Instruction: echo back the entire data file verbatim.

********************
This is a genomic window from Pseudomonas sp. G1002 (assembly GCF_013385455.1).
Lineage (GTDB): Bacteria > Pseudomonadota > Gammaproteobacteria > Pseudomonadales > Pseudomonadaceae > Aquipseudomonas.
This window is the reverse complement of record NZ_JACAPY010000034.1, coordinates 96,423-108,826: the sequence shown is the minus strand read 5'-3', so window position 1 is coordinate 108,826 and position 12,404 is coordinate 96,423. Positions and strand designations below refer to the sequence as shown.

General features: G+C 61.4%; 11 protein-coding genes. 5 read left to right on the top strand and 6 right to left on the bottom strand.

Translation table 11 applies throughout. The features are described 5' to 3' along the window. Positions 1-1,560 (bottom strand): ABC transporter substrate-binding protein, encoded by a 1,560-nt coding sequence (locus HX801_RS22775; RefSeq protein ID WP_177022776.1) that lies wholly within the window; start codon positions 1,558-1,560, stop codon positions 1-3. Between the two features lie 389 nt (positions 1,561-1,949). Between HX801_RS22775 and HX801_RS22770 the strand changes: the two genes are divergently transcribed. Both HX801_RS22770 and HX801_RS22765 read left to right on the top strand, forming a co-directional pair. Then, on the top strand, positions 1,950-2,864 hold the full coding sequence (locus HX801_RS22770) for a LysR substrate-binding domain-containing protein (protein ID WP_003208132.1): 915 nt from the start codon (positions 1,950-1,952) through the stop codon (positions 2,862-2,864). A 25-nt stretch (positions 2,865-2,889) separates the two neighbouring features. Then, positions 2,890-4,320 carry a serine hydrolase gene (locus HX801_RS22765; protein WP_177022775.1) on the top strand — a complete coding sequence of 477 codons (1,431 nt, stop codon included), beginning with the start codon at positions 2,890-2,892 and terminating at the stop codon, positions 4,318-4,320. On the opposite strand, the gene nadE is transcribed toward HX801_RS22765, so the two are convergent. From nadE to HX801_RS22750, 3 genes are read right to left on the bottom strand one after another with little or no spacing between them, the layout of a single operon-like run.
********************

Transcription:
This is a genomic window from Pseudomonas sp. G1002 (assembly GCF_013385455.1).
Lineage (GTDB): Bacteria > Pseudomonadota > Gammaproteobacteria > Pseudomonadales > Pseudomonadaceae > Aquipseudomonas.
This window is the reverse complement of record NZ_JACAPY010000034.1, coordinates 96,423-108,826: the sequence shown is the minus strand read 5'-3', so window position 1 is coordinate 108,826 and position 12,404 is coordinate 96,423. Positions and strand designations below refer to the sequence as shown.

General features: G+C 61.4%; 11 protein-coding genes. 5 read left to right on the top strand and 6 right to left on the bottom strand.

Translation table 11 applies throughout. The features are described 5' to 3' along the window. Positions 1-1,560 (bottom strand): ABC transporter substrate-binding protein, encoded by a 1,560-nt coding sequence (locus HX801_RS22775; RefSeq protein ID WP_177022776.1) that lies wholly within the window; start codon positions 1,558-1,560, stop codon positions 1-3. Between the two features lie 389 nt (positions 1,561-1,949). Between HX801_RS22775 and HX801_RS22770 the strand changes: the two genes are divergently transcribed. Both HX801_RS22770 and HX801_RS22765 read left to right on the top strand, forming a co-directional pair. Then, on the top strand, positions 1,950-2,864 hold the full coding sequence (locus HX801_RS22770) for a LysR substrate-binding domain-containing protein (protein ID WP_003208132.1): 915 nt from the start codon (positions 1,950-1,952) through the stop codon (positions 2,862-2,864). A 25-nt stretch (positions 2,865-2,889) separates the two neighbouring features. Then, positions 2,890-4,320 carry a serine hydrolase gene (locus HX801_RS22765; protein WP_177022775.1) on the top strand — a complete coding sequence of 477 codons (1,431 nt, stop codon included), beginning with the start codon at positions 2,890-2,892 and terminating at the stop codon, positions 4,318-4,320. On the opposite strand, the gene nadE is transcribed toward HX801_RS22765, so the two are convergent. From nadE to HX801_RS22750, 3 genes are read right to left on the bottom strand one after another with little or no spacing between them, the layout of a single operon-like run.